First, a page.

FBO Consultation at Family Planning Summit Print {sharethis label=}

Faith Groups Strategize on Barriers Facing FBOs in Family Planning

The Family Planning Summit held last week in London organized by the Bill & Melinda Gates Foundation and the UK Department for International Development resulted in the achievement of the stated goal to secure commitments to provide voluntary family planning services to an additional 120 million women and girls in the world’s poorest nations by 2020.  

In addition to securing these commitments, the summit was an opportunity for people of faith to gather and address two main barriers preventing faith-based organizations from being leveraged to their full potential and reach vulnerable communities with family planning services. Capitalizing on the July 11 summit, CCIH initiated a consultation in London on faith and family planning held the following day, which attracted 41 people — including representatives from Christian, Muslim and secular organizations.

One hurdle the group discussed is that many in the reproductive health community have the misperception that most faith-based groups are against family planning or they are not aware of the work FBOs are doing to provide services, resulting in a missed opportunity to leverage the work of these groups. Faith communities are often able to reach vulnerable populations because of their wide-reaching networks and the trust they earn in their communities.

“The only way the ambitious goals in child health and family planning can be reached is to mobilize the faith community along with other stakeholders, an ‘all hands-on-deck’ approach,” said Ray Martin, executive director of CCIH. “Often the hardest-to-reach populations in rural areas and the urban poor are the ones most likely to be reachable by FBOs.”

Professor Andrew Tomkins, a health, nutrition and HIV advisor for the Institute of Child Health at University College London who works with FBOs, summed up the negative comments when he said: "Faith groups are regarded as the problem, not the solution. In family planning, we're still demons and not deliverers. But we’re not very good in making our case and talking about our work.” Or, as another person put it, “FBOs do great work but are very quiet about it.”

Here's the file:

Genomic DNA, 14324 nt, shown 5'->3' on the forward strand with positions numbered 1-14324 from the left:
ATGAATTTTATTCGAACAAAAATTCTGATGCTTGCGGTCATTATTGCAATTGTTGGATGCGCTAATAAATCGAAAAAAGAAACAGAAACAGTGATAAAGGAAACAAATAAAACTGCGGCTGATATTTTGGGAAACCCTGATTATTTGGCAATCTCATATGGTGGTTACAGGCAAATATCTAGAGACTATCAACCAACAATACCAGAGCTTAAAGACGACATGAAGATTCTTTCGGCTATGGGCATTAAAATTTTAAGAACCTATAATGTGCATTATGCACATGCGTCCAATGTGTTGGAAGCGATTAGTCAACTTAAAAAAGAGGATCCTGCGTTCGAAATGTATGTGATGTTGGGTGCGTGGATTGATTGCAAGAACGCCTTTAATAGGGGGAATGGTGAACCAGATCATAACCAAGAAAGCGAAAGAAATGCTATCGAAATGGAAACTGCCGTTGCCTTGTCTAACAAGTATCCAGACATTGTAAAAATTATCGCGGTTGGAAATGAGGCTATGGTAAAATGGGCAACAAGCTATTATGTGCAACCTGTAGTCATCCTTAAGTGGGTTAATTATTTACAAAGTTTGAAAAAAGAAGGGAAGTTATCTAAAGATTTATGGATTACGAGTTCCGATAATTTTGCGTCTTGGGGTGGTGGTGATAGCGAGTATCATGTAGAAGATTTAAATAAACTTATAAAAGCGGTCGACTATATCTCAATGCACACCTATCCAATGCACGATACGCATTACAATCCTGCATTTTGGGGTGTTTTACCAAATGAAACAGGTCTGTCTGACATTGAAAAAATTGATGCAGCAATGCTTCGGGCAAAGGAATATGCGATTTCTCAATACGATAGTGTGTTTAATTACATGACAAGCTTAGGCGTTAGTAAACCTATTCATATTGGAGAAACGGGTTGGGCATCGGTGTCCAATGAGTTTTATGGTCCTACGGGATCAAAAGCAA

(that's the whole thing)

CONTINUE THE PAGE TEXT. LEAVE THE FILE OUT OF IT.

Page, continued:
Fortunately, representatives of the Gates Foundation, the British Department for International Development, the United Nations Foundation, the U.S. Agency for International Development and other donors were present at the FBO consultation and all spoke about the importance of FBOs and how their agencies already work with them. One representative of a donor agency said “FBOs need to step up their messaging and confront those who disparage them.”

Another serious problem addressed at the consultation was the need to educate many faith leaders who discourage family planning about the health benefits of enabling families to safely space the births of their children. Unfortunately, the messages discouraging the use of contraception and criticizing the work of groups like the Gates Foundation to bring services to women receive much greater attention in the media than faith-based organizations providing family planning, which further contributes to the perception that faith communities are against it.

Several speakers proposed creative ways of winning over anti-family planning people of faith. Professor Tomkins showed how specific Bible verses could be used to promote family planning. He cited “Yeatman et al Demographic Research 2008” from Malawi that shows that although religious affiliation has no effect on use of family planning, church leaders’ views certainly do.

“We should educate more pastors,” said Samuel Mwenda, general secretary of the Christian Health Association of Kenya, which is already doing this. “They are very receptive to education. Once empowered, they can be very effective.”

CCIH board member David Olson attended the consultation and contributed to this report. A blog post by David Olson on the Family Planning Summit, Faith-Based Organizations Believe in Family Planning, appeared July 19 on the Gates Foundation Impatient Optimist Blog

Last Updated ( Thursday, 19 July 2012 21:33 )